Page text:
What is a religion? It is a collection of beliefs about how people should act. Those beliefs may include assertions about the true nature of life or the universe, but when you distill all those other-wordly tenets down to the point where they impact an adherent’s actual behavior, that’s where the religion begins to matter. A religion that doesn’t have any dedicated followers quickly becomes irrelevant.
There is a fundamental religious dividing line developed over many years and much painful experience. It is the line that separates personal choice from group coercion. I should be free to create and follow the religion I choose. If you look closely enough, you will see that most people, even those that belong to the same Church, often have/follow very different religions. I often find the difference in belief so great with many in my own Church that most religious communication drives us further apart, rather than closer together.
When you believe you possess eternal truth, and you care about others, it is natural to engage in missionary efforts. As long as you invite in love and patience, you don’t cross the line of coercion. If you resort to trickery or force, you have crossed the line and your efforts, religious or otherwise, become immoral. The founding fathers understood the danger of religious coercion and the tendency to co-mingle religious and governmental power to secure greater obedience from the masses. Thus the first amendment states: “Congress shall make no law respecting an establishment of religion, or prohibiting the free exercise thereof”.
Political discussions often evoke visceral reactions because they are essentially religious in nature. Politics is all about forcing others to do (or not do) certain things. What belief is more invasive in my neighbor’s life: my belief that Jesus is the Savior of the world, or that he should be heavily taxed and a portion should be given to me to make us more equal financially? What’s more heavy handed, sending missionaries throughout the world to teach a message of love and care, or forcing Catholic hospitals to kill unborn fetuses? Is it surprising that at the core of President Obama’s successful run for the presidency was the central message of “Hope”? It’s time we recognize all moral codes as religions. Any time I want to control the behavior of somebody else, my desire is fundamentally religious in nature.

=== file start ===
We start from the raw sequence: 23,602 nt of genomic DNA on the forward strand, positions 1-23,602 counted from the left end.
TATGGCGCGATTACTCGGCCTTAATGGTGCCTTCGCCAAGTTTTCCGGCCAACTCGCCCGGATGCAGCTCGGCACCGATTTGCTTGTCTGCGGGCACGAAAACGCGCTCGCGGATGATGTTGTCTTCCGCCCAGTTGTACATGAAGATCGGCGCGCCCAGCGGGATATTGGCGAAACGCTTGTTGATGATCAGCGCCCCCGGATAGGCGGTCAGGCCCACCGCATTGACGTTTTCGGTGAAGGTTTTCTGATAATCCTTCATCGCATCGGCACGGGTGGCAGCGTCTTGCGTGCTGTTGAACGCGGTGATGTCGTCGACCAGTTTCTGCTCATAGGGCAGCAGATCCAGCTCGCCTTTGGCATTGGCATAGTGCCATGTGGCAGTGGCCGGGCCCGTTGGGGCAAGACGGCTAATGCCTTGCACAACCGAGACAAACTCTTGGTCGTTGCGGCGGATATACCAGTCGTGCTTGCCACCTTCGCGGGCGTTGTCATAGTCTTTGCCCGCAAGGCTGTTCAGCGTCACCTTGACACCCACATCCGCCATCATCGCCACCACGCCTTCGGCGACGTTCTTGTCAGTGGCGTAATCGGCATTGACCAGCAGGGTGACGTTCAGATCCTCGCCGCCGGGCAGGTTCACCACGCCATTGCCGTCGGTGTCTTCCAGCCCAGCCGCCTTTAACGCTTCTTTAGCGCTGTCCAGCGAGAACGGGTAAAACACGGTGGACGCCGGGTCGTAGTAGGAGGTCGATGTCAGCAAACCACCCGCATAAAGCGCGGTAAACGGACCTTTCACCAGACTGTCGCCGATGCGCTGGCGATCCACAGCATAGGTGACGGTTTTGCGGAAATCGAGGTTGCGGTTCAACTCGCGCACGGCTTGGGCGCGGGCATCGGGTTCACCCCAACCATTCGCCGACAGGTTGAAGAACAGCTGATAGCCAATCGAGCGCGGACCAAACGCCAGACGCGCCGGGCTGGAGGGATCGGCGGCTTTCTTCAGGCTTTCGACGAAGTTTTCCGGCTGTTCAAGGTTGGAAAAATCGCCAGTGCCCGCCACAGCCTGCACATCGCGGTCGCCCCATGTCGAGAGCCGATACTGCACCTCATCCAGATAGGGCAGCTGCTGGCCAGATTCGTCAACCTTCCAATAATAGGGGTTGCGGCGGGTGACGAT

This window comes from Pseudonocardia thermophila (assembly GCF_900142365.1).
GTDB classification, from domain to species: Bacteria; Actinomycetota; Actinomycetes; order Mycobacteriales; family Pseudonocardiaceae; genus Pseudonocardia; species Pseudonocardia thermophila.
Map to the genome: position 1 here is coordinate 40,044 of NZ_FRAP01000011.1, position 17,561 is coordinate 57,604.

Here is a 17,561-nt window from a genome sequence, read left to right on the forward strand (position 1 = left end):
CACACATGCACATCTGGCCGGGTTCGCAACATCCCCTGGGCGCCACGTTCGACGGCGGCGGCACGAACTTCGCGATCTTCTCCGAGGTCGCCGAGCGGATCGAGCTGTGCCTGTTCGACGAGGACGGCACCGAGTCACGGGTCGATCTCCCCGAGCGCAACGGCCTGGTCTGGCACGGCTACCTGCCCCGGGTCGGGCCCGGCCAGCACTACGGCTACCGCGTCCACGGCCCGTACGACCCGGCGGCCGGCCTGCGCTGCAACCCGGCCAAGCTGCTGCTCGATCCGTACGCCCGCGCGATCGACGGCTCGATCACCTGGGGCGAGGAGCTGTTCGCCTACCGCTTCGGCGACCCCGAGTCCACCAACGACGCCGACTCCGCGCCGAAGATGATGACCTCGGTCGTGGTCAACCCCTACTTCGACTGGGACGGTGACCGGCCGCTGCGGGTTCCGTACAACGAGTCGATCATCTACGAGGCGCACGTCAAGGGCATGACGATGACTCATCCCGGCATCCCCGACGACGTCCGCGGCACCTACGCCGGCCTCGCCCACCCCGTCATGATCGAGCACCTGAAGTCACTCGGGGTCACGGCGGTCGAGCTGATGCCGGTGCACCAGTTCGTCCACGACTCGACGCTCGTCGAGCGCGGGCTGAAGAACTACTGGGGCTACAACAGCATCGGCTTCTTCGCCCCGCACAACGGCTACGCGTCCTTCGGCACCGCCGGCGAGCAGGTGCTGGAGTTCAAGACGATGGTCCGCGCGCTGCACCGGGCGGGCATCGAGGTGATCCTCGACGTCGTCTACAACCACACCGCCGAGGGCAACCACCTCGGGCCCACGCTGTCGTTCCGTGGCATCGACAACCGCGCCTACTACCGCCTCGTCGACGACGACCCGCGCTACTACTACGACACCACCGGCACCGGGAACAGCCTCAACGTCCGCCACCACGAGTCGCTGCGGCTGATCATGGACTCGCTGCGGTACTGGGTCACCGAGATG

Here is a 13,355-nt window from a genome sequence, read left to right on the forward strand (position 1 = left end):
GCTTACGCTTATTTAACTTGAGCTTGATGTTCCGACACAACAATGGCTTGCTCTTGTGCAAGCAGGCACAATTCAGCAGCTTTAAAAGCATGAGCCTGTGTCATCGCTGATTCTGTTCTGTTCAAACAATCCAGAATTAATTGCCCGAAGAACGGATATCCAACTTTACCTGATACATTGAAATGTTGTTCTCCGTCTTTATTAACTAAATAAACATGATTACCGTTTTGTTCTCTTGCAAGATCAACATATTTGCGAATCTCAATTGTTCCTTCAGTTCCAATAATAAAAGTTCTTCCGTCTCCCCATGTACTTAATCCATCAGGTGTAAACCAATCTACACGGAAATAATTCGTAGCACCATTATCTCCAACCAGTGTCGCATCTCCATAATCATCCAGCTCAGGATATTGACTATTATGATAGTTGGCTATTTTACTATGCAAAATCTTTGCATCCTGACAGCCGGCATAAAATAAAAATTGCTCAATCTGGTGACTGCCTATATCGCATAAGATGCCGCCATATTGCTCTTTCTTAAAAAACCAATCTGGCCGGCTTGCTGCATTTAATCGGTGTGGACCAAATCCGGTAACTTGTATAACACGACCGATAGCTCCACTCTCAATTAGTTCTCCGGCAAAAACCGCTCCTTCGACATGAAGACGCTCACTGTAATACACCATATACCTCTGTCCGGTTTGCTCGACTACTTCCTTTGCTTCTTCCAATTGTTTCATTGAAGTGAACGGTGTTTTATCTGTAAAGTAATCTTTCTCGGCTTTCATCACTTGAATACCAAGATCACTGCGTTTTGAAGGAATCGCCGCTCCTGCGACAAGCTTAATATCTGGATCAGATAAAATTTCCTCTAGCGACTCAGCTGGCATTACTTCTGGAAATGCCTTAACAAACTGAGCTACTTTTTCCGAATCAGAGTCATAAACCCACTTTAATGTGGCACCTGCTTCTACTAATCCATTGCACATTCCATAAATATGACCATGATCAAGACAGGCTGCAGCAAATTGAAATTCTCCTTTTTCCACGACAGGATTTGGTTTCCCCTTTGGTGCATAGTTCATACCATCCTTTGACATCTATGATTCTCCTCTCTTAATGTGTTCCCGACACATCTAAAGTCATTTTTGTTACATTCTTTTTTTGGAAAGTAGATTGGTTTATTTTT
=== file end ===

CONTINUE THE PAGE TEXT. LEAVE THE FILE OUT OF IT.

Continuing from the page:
Even if I were the most ardent atheist, I should still be loathe to concede that God has no place in a public policy discussion. Our country was founded on the back of a single document; the Declaration of Independence. In it Jefferson cites man’s inalienable rights–rights every single one of us derives directly from God that cannot be taken or assumed by another–as the basis for our separation from Great Britain. When we derive our rights from God, no government can rightfully take them away from us. When a people unwittingly gives up that direct line of sovereignty from the heavens (regardless of their religious proclivity or orientation), they have to accept the rights their government grants them. If an person loves liberty, regardless of their religious conviction or lack thereof, they should fight to preserve the direct claim of rights from God.
Just because a belief system isn’t associated with a particular sect, body of believers, or canonized scripture, doesn’t make it any less religious than one that does. Beware those that would compel others to comply with their worldview and associated belief system.